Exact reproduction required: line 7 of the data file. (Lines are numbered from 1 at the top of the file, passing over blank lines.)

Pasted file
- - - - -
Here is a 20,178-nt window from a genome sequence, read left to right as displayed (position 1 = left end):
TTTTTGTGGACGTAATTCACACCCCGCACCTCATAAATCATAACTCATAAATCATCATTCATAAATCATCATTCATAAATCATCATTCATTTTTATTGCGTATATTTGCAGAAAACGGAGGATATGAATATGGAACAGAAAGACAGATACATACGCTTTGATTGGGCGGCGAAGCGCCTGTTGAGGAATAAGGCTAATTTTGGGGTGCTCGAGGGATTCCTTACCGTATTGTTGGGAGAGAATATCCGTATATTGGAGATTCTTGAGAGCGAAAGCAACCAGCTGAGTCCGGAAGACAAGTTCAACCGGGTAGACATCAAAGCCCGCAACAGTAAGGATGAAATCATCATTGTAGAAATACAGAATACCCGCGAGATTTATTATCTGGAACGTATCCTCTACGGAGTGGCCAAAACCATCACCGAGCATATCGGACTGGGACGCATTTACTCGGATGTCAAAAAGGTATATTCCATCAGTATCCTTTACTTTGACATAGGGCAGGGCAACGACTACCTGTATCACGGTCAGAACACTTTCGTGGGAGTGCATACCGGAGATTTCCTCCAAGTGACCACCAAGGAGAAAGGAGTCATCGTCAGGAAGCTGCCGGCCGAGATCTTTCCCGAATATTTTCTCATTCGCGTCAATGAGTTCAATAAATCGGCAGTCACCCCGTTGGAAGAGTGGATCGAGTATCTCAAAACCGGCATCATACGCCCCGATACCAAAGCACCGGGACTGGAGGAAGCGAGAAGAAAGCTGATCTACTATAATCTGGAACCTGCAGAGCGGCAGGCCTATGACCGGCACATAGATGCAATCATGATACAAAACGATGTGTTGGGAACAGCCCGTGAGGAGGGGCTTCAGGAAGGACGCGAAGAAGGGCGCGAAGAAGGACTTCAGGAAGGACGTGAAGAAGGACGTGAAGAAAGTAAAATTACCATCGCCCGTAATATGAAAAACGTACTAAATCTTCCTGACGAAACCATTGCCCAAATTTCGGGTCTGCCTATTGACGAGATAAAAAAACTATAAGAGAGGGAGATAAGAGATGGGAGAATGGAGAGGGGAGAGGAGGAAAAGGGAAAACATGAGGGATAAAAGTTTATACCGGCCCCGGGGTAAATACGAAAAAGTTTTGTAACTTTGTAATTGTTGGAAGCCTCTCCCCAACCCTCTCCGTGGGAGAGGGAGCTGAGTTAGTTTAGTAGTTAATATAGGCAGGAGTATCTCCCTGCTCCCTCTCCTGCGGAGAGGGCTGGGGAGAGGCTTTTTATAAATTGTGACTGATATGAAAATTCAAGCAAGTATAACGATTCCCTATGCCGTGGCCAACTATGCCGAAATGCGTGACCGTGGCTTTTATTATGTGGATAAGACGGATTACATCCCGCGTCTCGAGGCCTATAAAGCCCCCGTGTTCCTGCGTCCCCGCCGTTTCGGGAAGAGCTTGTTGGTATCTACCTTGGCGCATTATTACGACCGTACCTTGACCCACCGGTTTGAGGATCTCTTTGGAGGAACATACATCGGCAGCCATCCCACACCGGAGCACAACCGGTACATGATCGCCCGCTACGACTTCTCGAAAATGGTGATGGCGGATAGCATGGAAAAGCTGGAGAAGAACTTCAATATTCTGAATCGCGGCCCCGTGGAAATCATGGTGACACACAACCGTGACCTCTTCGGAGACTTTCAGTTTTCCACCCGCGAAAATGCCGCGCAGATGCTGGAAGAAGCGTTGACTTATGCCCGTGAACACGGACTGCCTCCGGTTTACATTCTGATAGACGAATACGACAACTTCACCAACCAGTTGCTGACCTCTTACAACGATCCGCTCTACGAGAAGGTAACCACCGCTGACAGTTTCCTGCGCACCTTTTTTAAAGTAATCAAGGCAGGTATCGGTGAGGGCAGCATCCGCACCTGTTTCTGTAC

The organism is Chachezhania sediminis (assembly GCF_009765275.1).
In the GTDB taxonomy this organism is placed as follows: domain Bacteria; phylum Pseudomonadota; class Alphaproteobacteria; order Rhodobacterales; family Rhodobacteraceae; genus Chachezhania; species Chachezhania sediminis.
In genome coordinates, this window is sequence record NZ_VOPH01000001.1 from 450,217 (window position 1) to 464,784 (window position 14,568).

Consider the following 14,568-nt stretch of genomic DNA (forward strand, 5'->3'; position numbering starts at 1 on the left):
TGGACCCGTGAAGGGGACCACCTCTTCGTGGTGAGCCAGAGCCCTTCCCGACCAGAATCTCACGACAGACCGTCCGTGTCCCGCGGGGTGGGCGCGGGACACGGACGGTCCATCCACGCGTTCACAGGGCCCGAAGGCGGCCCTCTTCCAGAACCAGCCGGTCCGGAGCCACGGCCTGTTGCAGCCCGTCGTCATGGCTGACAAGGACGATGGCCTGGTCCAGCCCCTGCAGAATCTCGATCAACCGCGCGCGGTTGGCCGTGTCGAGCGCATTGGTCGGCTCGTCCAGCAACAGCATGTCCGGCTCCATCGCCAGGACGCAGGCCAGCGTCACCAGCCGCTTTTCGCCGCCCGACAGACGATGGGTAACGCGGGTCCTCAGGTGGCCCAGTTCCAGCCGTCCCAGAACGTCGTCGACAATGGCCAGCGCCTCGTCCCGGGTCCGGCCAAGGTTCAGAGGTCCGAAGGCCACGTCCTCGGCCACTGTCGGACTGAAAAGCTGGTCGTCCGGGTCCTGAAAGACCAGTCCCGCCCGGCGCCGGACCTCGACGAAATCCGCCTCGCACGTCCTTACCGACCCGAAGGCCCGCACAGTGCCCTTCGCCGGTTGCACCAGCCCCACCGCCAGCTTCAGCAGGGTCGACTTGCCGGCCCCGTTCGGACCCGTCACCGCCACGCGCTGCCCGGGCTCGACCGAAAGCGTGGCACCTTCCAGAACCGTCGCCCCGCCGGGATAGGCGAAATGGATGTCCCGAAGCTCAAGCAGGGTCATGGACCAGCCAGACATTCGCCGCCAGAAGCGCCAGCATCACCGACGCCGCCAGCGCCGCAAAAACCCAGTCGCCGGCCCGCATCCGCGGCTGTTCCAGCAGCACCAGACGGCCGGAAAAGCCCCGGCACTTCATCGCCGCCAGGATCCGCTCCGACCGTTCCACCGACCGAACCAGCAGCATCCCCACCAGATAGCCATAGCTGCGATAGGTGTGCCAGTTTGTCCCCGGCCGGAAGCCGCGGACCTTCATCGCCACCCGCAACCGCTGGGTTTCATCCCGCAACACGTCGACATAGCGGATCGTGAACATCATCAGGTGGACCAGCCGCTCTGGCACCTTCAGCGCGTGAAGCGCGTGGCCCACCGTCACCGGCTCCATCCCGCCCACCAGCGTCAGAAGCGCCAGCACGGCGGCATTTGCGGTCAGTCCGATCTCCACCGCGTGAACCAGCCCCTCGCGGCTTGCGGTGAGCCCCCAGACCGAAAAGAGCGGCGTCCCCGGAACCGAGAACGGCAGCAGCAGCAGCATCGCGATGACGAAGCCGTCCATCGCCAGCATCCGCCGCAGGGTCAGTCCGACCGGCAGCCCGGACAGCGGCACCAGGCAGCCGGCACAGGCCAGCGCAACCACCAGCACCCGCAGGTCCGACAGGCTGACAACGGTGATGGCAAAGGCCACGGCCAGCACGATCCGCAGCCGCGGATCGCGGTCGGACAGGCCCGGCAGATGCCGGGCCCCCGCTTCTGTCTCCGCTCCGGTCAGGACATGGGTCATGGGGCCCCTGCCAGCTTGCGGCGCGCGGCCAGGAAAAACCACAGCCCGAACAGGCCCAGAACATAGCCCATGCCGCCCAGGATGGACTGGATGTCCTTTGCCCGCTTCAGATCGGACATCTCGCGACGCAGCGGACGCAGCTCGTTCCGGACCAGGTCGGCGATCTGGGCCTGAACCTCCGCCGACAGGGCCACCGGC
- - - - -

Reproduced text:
TGGACCCGTGAAGGGGACCACCTCTTCGTGGTGAGCCAGAGCCCTTCCCGACCAGAATCTCACGACAGACCGTCCGTGTCCCGCGGGGTGGGCGCGGGACACGGACGGTCCATCCACGCGTTCACAGGGCCCGAAGGCGGCCCTCTTCCAGAACCAGCCGGTCCGGAGCCACGGCCTGTTGCAGCCCGTCGTCATGGCTGACAAGGACGATGGCCTGGTCCAGCCCCTGCAGAATCTCGATCAACCGCGCGCGGTTGGCCGTGTCGAGCGCATTGGTCGGCTCGTCCAGCAACAGCATGTCCGGCTCCATCGCCAGGACGCAGGCCAGCGTCACCAGCCGCTTTTCGCCGCCCGACAGACGATGGGTAACGCGGGTCCTCAGGTGGCCCAGTTCCAGCCGTCCCAGAACGTCGTCGACAATGGCCAGCGCCTCGTCCCGGGTCCGGCCAAGGTTCAGAGGTCCGAAGGCCACGTCCTCGGCCACTGTCGGACTGAAAAGCTGGTCGTCCGGGTCCTGAAAGACCAGTCCCGCCCGGCGCCGGACCTCGACGAAATCCGCCTCGCACGTCCTTACCGACCCGAAGGCCCGCACAGTGCCCTTCGCCGGTTGCACCAGCCCCACCGCCAGCTTCAGCAGGGTCGACTTGCCGGCCCCGTTCGGACCCGTCACCGCCACGCGCTGCCCGGGCTCGACCGAAAGCGTGGCACCTTCCAGAACCGTCGCCCCGCCGGGATAGGCGAAATGGATGTCCCGAAGCTCAAGCAGGGTCATGGACCAGCCAGACATTCGCCGCCAGAAGCGCCAGCATCACCGACGCCGCCAGCGCCGCAAAAACCCAGTCGCCGGCCCGCATCCGCGGCTGTTCCAGCAGCACCAGACGGCCGGAAAAGCCCCGGCACTTCATCGCCGCCAGGATCCGCTCCGACCGTTCCACCGACCGAACCAGCAGCATCCCCACCAGATAGCCATAGCTGCGATAGGTGTGCCAGTTTGTCCCCGGCCGGAAGCCGCGGACCTTCATCGCCACCCGCAACCGCTGGGTTTCATCCCGCAACACGTCGACATAGCGGATCGTGAACATCATCAGGTGGACCAGCCGCTCTGGCACCTTCAGCGCGTGAAGCGCGTGGCCCACCGTCACCGGCTCCATCCCGCCCACCAGCGTCAGAAGCGCCAGCACGGCGGCATTTGCGGTCAGTCCGATCTCCACCGCGTGAACCAGCCCCTCGCGGCTTGCGGTGAGCCCCCAGACCGAAAAGAGCGGCGTCCCCGGAACCGAGAACGGCAGCAGCAGCAGCATCGCGATGACGAAGCCGTCCATCGCCAGCATCCGCCGCAGGGTCAGTCCGACCGGCAGCCCGGACAGCGGCACCAGGCAGCCGGCACAGGCCAGCGCAACCACCAGCACCCGCAGGTCCGACAGGCTGACAACGGTGATGGCAAAGGCCACGGCCAGCACGATCCGCAGCCGCGGATCGCGGTCGGACAGGCCCGGCAGATGCCGGGCCCCCGCTTCTGTCTCCGCTCCGGTCAGGACATGGGTCATGGGGCCCCTGCCAGCTTGCGGCGCGCGGCCAGGAAAAACCACAGCCCGAACAGGCCCAGAACATAGCCCATGCCGCCCAGGATGGACTGGATGTCCTTTGCCCGCTTCAGATCGGACATCTCGCGACGCAGCGGACGCAGCTCGTTCCGGACCAGGTCGGCGATCTGGGCCTGAACCTCCGCCGACAGGGCCACCGGC